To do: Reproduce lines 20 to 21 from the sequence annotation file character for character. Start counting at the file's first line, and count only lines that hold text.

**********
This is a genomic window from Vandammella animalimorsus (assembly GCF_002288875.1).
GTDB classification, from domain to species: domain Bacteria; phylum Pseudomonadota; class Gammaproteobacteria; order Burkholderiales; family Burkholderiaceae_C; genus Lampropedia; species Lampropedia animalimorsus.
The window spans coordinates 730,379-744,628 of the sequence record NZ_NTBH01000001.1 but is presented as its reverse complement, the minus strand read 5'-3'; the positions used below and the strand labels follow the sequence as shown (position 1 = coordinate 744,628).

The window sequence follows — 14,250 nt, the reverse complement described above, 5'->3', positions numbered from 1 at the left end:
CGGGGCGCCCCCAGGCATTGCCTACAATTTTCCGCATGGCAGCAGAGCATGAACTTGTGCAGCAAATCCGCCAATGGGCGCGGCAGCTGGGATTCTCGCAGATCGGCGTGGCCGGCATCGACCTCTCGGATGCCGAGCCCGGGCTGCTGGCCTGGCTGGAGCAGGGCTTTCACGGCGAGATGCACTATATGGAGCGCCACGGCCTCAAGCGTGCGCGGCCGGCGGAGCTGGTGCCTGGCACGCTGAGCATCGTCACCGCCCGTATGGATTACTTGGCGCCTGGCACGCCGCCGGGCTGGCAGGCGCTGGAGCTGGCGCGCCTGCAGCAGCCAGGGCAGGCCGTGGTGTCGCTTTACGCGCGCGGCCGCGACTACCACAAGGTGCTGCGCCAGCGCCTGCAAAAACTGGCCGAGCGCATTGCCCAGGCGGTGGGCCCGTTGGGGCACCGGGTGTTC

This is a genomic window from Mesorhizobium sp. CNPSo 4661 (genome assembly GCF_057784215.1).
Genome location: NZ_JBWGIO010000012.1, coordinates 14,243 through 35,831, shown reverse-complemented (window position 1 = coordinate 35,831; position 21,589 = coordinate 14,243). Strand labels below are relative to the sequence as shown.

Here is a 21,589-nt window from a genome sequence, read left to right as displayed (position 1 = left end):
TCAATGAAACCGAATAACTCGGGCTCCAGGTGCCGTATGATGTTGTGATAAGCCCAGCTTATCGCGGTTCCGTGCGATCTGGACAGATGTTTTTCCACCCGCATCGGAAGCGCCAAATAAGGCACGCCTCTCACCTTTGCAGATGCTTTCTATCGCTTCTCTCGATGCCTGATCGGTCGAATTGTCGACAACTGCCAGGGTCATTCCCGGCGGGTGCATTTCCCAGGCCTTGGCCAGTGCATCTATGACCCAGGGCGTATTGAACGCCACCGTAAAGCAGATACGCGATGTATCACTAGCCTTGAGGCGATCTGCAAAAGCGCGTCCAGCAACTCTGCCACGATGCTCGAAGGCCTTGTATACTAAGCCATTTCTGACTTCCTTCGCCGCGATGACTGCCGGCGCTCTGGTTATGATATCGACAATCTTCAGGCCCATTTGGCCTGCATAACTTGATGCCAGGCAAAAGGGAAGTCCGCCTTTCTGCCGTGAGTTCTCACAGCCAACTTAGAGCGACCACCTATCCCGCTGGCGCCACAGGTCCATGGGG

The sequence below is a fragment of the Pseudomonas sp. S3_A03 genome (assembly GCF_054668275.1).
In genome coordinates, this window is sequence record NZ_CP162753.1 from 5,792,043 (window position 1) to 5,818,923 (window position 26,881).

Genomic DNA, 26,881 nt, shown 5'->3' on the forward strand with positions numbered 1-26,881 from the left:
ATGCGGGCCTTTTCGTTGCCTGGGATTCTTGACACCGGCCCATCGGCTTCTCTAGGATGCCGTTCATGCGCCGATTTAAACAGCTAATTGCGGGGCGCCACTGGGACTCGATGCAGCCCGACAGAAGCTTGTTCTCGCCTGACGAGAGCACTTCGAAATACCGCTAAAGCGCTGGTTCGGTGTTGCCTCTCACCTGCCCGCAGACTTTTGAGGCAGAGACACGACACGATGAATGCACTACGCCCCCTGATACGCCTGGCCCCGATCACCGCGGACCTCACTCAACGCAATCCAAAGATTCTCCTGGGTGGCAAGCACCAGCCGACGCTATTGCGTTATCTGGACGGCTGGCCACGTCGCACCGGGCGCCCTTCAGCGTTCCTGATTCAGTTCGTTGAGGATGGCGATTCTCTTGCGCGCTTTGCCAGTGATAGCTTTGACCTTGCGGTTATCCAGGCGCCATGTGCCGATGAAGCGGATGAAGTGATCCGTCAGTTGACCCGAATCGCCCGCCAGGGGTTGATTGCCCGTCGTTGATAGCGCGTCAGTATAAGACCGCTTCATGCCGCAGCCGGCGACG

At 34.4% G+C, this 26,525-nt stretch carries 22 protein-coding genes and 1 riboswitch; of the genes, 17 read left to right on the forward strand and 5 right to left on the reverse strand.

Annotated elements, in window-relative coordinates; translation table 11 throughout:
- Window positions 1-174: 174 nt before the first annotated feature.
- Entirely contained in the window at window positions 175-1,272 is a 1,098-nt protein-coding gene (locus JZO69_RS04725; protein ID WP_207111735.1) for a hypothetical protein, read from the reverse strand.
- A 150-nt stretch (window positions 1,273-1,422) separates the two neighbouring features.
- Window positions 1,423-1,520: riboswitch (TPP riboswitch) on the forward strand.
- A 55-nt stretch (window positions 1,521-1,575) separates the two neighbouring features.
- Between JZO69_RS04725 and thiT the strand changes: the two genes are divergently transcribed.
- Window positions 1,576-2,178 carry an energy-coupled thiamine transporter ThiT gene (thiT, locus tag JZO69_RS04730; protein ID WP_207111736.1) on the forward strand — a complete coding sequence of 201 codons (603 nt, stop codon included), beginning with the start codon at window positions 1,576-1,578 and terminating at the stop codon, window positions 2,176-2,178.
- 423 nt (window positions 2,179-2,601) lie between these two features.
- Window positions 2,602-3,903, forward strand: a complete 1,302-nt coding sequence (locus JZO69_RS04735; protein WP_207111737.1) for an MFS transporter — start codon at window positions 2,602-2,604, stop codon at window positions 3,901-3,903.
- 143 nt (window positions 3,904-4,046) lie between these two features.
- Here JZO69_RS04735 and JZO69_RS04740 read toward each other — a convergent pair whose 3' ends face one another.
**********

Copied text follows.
- A 55-nt stretch (window positions 1,521-1,575) separates the two neighbouring features.
- Between JZO69_RS04725 and thiT the strand changes: the two genes are divergently transcribed.